The High Court has recently clarified the operation of the manual handling provisions in the Victorian Occupational Health and Safety Regulations 2007 (Vic) (the Regulations) in Deal v Kodakkathanath [2016] HCA 31 and held that a jury should have been allowed to hear and consider an injured employee’s claim that her employer breached the Regulations.

Background

In 2007, a primary school teacher injured her knee while using a step ladder to remove papier mâché displays from a pin-board in the classroom. The teacher was descending backwards down the ladder, carrying multiple displays with both hands when she missed a step and fell.

The teacher brought proceedings in the County Court claiming damages for pain and suffering alleging that her injury was caused by her employer’s negligence and breach of statutory duty. The breach of statutory duty claim was based on the Regulations which require employers in Victoria, so far as is reasonably practicable, to identify tasks involving hazardous manual handling (reg 3.1.1), to control the associated risks of a musculoskeletal disorder (reg 3.1.2) and review any risk control measures (reg 3.1.3).

‘Hazardous manual handling’ is defined in the Regulations to include the manual handling of unstable loads, or loads that are difficult to hold. The teacher claimed that she should have been instructed to pass the displays down to an assistant and she hadn’t been warned of the risks of falling from step ladders or of using ladders while working alone.

The County Court held that the teacher was not engaged in hazardous manual handling.  Therefore, the teacher’s breach of statutory duty claim wasn’t put to the jury. The trial proceeded on the question of negligence only and the jury found that the employer was not negligent. The teacher appealed.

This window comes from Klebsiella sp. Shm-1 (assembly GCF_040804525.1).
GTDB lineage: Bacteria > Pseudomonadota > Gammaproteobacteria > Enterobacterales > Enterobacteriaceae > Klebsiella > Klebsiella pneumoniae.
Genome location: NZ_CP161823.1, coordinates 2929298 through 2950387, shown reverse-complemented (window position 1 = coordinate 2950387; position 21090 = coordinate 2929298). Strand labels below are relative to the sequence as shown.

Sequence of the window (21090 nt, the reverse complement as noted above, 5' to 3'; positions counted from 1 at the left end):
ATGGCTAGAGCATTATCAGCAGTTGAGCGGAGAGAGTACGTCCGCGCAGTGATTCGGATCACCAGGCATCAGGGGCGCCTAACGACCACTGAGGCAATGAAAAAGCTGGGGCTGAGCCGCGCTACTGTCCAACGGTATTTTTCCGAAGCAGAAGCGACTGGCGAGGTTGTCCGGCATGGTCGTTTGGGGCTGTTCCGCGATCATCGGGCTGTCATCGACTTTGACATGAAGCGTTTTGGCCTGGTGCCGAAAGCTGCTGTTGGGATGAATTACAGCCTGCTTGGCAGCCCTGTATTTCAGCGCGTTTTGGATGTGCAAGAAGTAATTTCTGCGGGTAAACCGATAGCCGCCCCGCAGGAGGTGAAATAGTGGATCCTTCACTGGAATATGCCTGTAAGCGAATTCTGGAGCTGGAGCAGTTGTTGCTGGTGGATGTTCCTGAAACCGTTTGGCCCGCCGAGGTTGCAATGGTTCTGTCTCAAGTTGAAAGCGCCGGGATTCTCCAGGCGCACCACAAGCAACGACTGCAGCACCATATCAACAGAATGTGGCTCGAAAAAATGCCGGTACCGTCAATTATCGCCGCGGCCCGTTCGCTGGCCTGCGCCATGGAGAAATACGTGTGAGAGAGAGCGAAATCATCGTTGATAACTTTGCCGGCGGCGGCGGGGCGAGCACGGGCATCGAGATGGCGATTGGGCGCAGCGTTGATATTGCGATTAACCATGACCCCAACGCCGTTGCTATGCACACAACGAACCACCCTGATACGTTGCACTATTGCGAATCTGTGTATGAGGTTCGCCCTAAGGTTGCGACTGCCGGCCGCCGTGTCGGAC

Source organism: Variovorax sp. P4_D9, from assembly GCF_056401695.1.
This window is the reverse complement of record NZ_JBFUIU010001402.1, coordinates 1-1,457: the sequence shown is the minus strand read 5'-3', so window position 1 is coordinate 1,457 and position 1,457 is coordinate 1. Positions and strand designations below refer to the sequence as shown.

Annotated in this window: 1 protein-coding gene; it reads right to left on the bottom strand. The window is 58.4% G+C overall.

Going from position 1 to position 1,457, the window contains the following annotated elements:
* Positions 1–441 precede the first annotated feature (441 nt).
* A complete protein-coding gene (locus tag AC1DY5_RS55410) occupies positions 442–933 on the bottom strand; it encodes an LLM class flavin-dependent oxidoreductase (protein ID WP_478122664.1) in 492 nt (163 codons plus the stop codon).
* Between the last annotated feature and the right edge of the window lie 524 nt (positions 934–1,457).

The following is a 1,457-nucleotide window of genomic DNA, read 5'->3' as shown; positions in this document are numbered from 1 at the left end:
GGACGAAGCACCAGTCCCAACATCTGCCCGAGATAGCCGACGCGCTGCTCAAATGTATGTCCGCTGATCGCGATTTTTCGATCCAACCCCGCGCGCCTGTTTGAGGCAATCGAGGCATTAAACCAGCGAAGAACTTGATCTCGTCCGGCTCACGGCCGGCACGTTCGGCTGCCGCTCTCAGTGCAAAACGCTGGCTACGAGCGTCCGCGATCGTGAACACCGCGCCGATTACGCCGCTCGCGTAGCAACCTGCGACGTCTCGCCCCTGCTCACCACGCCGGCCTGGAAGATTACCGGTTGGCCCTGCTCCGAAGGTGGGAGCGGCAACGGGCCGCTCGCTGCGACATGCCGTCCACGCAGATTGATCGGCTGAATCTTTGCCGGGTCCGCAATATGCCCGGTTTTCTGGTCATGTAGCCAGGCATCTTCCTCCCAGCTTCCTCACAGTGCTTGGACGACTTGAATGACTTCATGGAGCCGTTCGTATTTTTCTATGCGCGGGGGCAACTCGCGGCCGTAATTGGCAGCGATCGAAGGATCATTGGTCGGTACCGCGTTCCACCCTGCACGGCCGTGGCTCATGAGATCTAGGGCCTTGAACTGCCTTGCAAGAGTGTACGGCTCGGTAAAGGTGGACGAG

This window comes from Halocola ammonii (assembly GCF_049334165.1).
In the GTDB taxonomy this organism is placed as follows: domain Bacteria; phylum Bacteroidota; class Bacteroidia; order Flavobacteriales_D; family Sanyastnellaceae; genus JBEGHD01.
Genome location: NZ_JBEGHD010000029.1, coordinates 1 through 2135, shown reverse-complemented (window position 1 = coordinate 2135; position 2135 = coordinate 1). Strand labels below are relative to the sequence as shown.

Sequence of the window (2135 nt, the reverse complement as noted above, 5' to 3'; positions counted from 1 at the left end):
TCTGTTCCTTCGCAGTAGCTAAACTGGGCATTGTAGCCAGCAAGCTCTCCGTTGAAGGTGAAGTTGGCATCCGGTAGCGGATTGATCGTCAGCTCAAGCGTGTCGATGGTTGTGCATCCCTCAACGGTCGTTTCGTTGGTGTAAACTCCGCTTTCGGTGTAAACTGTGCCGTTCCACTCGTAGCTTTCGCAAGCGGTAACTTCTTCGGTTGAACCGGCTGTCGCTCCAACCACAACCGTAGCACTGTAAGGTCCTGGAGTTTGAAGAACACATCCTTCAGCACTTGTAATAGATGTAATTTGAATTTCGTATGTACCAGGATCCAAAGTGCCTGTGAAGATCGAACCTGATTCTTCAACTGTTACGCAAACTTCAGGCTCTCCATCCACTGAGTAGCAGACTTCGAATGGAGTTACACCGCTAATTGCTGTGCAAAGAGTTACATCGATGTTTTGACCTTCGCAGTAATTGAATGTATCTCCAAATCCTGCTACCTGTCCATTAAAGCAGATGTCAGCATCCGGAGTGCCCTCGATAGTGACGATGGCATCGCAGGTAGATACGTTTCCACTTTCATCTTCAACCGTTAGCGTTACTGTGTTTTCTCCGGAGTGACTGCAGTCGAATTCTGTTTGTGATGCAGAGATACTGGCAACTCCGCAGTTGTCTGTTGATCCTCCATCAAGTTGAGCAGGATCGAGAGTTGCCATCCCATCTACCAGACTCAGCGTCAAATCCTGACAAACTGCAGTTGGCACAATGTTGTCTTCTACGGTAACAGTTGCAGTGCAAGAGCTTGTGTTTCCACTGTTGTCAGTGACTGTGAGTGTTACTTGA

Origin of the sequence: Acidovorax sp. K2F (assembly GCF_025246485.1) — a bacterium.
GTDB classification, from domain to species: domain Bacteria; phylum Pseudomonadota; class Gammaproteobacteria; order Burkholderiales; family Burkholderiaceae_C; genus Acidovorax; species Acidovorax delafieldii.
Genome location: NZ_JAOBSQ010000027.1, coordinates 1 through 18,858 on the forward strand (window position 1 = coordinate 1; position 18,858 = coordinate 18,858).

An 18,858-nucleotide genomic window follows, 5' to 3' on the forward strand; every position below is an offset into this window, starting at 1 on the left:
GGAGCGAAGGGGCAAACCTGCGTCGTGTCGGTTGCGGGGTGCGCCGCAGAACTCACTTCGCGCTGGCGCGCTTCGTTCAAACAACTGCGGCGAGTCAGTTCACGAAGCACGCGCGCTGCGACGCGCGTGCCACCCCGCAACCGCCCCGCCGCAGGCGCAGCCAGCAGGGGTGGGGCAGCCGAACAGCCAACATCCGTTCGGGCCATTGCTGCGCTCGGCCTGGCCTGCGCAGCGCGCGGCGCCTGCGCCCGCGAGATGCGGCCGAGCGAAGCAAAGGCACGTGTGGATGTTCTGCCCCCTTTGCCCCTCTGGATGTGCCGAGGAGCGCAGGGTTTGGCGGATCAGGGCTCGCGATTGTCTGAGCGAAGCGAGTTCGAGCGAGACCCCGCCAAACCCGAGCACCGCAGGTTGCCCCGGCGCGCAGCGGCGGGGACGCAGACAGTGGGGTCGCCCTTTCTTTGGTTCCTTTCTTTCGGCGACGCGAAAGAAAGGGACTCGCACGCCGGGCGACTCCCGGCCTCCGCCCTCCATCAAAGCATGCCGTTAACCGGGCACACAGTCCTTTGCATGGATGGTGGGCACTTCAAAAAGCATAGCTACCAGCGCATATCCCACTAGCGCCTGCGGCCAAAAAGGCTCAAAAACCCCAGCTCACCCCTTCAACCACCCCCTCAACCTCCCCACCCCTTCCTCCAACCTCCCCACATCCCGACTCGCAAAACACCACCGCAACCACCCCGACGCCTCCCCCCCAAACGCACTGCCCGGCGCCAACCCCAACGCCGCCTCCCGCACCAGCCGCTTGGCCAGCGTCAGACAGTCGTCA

Court of Appeal decision

The Court of Appeal held that the teacher was in fact engaged in ‘hazardous manual handling’. However, the majority held that it was the way the teacher performed the task (carrying multiple displays and descending backwards), rather than the generic nature of the task itself (removing displays from a pin board) which caused her injury. Therefore, the risk of injury was not “associated with” the hazardous manual handling task within the meaning of the Regulation. The teacher appealed to the High Court.

High Court decision

The High Court overturned the Court of Appeal’s decision.  It held that the employer’s obligation to control the risks of a musculoskeletal disorder associated with a hazardous manual handling task (under regulation 3.1.2) extends to the risk of musculoskeletal disorder caused, in whole or part, by a task which involves hazardous manual handling as defined in the Regulations. The teacher’s task in this case involved manual handling of unstable or unbalanced loads or loads that are difficult to grasp or hold and as such involved hazardous manual handling.

Consequently, it would have been open to the jury to conclude that the risk of the teacher falling from the step ladder while carrying displays that were difficult to hold, was a risk associated with a hazardous manual handling task.

The High Court remitted the matter to the Court of Appeal.

Implications for employers

Employers must identify tasks involving hazardous manual handling and control, so far as is reasonably practicable, the associated risks of a musculoskeletal injury. This decision makes it clear that these provisions will be interpreted broadly to capture a wide range of manual handling tasks and injuries associated with those tasks. Any risk control measures put in place by organisations should be reviewed regularly. Employers face the prospect of both civil and criminal liability for failing to identify and act upon risks associated with hazardous manual handling tasks.

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